With that, he left. I am convinced that this fellow never understood what she was saying. Perhaps he thought that when Amy got back together with John, she would come to her senses and realize how awful her marriage had been.
That never happened. Why?
Because Amy had heard the voice of God! We still had more work to do in a counseling setting, but at least now there was hope. With the distraction of her lover out of the picture, it seemed like just a matter of days before Amy felt a fresh love for John begin to bud. Gradually, John learned how to meet her needs. Both learned how to express love in ways that communicated love to each other. It was a miracle of marital healing.
That was about fifteen years ago.
I now pastor a church in the Minneapolis area. Not long ago Amy stopped by the church to see me. She was carrying her newest addition to their family. With an infant nestled in her arms and a wide smile on her face, Amy positively glowed. She couldn't wait to let me know how happy she was, how well they were doing, and how thankful she was to the Lord for what He had done.
I said, “Amy, I have been telling folks for years about what God did for you. I call you the Billboard Lady. What do you tell your friends about what happened?”
Her face lit up: “It was a miracle!”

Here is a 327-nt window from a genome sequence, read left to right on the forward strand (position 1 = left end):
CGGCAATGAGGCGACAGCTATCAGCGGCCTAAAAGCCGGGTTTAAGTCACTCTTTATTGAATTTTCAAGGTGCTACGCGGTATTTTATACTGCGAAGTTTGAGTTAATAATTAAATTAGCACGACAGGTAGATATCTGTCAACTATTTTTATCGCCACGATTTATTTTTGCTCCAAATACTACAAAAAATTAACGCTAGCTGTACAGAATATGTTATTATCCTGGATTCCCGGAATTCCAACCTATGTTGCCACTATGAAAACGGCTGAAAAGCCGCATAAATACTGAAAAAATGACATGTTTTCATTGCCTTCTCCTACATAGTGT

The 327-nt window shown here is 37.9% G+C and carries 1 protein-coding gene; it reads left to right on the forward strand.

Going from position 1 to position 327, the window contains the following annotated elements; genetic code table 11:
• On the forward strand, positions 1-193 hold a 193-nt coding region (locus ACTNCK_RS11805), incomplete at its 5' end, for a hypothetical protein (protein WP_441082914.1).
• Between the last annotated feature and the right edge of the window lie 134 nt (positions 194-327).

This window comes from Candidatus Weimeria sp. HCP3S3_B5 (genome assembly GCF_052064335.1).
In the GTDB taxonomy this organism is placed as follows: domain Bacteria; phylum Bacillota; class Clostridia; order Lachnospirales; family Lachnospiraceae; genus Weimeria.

John and Amy's story is evidence of what God can do for your marriage. I am convinced that you and I desperately need to hear more powerful stories like theirs. These living examples remind us that God still saves marriages.
No matter what your situation, I'm confident that there is hope for any marriage—as long as you are willing to believe that God, through His Spirit and His Word, can powerfully change your lives.
Let me ask you something. In spite of how you may view your current circumstances, is it possible that the Lord might one day use your testimony for His glory?
Taken from Marriage Makeover © 2005 by George Kenworthy. Published by FamilyLife Publishing, Little Rock, Ark. Used by permission. All rights reserved. This book has been re-released as Before the Last Resort and is available in our online store under that title.